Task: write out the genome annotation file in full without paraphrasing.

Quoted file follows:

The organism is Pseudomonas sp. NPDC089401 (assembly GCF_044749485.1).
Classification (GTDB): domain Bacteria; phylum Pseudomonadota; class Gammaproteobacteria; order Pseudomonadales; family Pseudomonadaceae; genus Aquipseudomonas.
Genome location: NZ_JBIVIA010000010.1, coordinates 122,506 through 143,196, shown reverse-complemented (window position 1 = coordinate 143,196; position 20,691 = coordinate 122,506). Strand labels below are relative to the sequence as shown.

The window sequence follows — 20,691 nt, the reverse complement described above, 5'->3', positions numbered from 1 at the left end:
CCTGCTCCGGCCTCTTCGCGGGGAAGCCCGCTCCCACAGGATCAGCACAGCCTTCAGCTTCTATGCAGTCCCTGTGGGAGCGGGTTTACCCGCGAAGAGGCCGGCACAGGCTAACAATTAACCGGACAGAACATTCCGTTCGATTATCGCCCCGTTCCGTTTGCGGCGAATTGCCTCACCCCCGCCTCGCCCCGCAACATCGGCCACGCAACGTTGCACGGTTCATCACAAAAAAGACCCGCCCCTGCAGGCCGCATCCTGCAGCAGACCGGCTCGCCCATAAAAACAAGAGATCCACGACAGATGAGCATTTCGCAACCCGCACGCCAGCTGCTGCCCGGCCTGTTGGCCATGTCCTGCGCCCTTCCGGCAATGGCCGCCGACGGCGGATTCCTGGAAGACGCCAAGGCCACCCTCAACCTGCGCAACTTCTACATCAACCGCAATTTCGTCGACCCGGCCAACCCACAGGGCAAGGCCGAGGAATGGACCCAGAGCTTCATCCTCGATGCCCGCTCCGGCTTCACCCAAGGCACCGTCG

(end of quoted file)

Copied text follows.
The organism is Pseudomonas sp. NPDC089401 (assembly GCF_044749485.1).
Classification (GTDB): domain Bacteria; phylum Pseudomonadota; class Gammaproteobacteria; order Pseudomonadales; family Pseudomonadaceae; genus Aquipseudomonas.
Genome location: NZ_JBIVIA010000010.1, coordinates 122,506 through 143,196, shown reverse-complemented (window position 1 = coordinate 143,196; position 20,691 = coordinate 122,506). Strand labels below are relative to the sequence as shown.

The window sequence follows — 20,691 nt, the reverse complement described above, 5'->3', positions numbered from 1 at the left end:
CCTGCTCCGGCCTCTTCGCGGGGAAGCCCGCTCCCACAGGATCAGCACAGCCTTCAGCTTCTATGCAGTCCCTGTGGGAGCGGGTTTACCCGCGAAGAGGCCGGCACAGGCTAACAATTAACCGGACAGAACATTCCGTTCGATTATCGCCCCGTTCCGTTTGCGGCGAATTGCCTCACCCCCGCCTCGCCCCGCAACATCGGCCACGCAACGTTGCACGGTTCATCACAAAAAAGACCCGCCCCTGCAGGCCGCATCCTGCAGCAGACCGGCTCGCCCATAAAAACAAGAGATCCACGACAGATGAGCATTTCGCAACCCGCACGCCAGCTGCTGCCCGGCCTGTTGGCCATGTCCTGCGCCCTTCCGGCAATGGCCGCCGACGGCGGATTCCTGGAAGACGCCAAGGCCACCCTCAACCTGCGCAACTTCTACATCAACCGCAATTTCGTCGACCCGGCCAACCCACAGGGCAAGGCCGAGGAATGGACCCAGAGCTTCATCCTCGATGCCCGCTCCGGCTTCACCCAAGGCACCGTCG